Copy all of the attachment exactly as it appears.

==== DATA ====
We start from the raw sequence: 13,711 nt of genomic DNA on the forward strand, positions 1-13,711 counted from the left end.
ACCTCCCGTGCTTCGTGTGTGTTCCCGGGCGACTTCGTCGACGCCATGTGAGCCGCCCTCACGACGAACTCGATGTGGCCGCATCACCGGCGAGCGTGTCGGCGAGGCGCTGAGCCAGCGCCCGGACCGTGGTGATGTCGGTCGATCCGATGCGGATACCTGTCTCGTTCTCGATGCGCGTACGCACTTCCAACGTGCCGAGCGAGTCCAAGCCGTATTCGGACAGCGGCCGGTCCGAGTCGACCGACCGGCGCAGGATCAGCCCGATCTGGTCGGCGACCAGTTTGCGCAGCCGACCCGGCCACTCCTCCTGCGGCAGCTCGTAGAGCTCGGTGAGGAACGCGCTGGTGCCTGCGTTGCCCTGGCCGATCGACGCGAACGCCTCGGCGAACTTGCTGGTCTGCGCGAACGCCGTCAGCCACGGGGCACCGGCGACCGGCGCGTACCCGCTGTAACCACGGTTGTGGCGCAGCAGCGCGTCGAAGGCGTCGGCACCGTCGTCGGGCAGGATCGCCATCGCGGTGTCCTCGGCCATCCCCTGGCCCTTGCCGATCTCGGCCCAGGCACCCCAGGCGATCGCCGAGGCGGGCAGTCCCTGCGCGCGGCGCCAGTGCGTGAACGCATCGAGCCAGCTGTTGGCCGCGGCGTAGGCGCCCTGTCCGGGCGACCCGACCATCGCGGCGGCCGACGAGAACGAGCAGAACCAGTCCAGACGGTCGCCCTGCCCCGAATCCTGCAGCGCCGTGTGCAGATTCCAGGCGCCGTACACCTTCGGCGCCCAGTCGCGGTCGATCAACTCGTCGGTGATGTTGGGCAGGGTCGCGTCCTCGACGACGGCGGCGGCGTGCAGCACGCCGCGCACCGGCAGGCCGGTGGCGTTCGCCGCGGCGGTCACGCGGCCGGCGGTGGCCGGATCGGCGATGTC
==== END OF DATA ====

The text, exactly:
We start from the raw sequence: 13,711 nt of genomic DNA on the forward strand, positions 1-13,711 counted from the left end.
ACCTCCCGTGCTTCGTGTGTGTTCCCGGGCGACTTCGTCGACGCCATGTGAGCCGCCCTCACGACGAACTCGATGTGGCCGCATCACCGGCGAGCGTGTCGGCGAGGCGCTGAGCCAGCGCCCGGACCGTGGTGATGTCGGTCGATCCGATGCGGATACCTGTCTCGTTCTCGATGCGCGTACGCACTTCCAACGTGCCGAGCGAGTCCAAGCCGTATTCGGACAGCGGCCGGTCCGAGTCGACCGACCGGCGCAGGATCAGCCCGATCTGGTCGGCGACCAGTTTGCGCAGCCGACCCGGCCACTCCTCCTGCGGCAGCTCGTAGAGCTCGGTGAGGAACGCGCTGGTGCCTGCGTTGCCCTGGCCGATCGACGCGAACGCCTCGGCGAACTTGCTGGTCTGCGCGAACGCCGTCAGCCACGGGGCACCGGCGACCGGCGCGTACCCGCTGTAACCACGGTTGTGGCGCAGCAGCGCGTCGAAGGCGTCGGCACCGTCGTCGGGCAGGATCGCCATCGCGGTGTCCTCGGCCATCCCCTGGCCCTTGCCGATCTCGGCCCAGGCACCCCAGGCGATCGCCGAGGCGGGCAGTCCCTGCGCGCGGCGCCAGTGCGTGAACGCATCGAGCCAGCTGTTGGCCGCGGCGTAGGCGCCCTGTCCGGGCGACCCGACCATCGCGGCGGCCGACGAGAACGAGCAGAACCAGTCCAGACGGTCGCCCTGCCCCGAATCCTGCAGCGCCGTGTGCAGATTCCAGGCGCCGTACACCTTCGGCGCCCAGTCGCGGTCGATCAACTCGTCGGTGATGTTGGGCAGGGTCGCGTCCTCGACGACGGCGGCGGCGTGCAGCACGCCGCGCACCGGCAGGCCGGTGGCGTTCGCCGCGGCGGTCACGCGGCCGGCGGTGGCCGGATCGGCGATGTC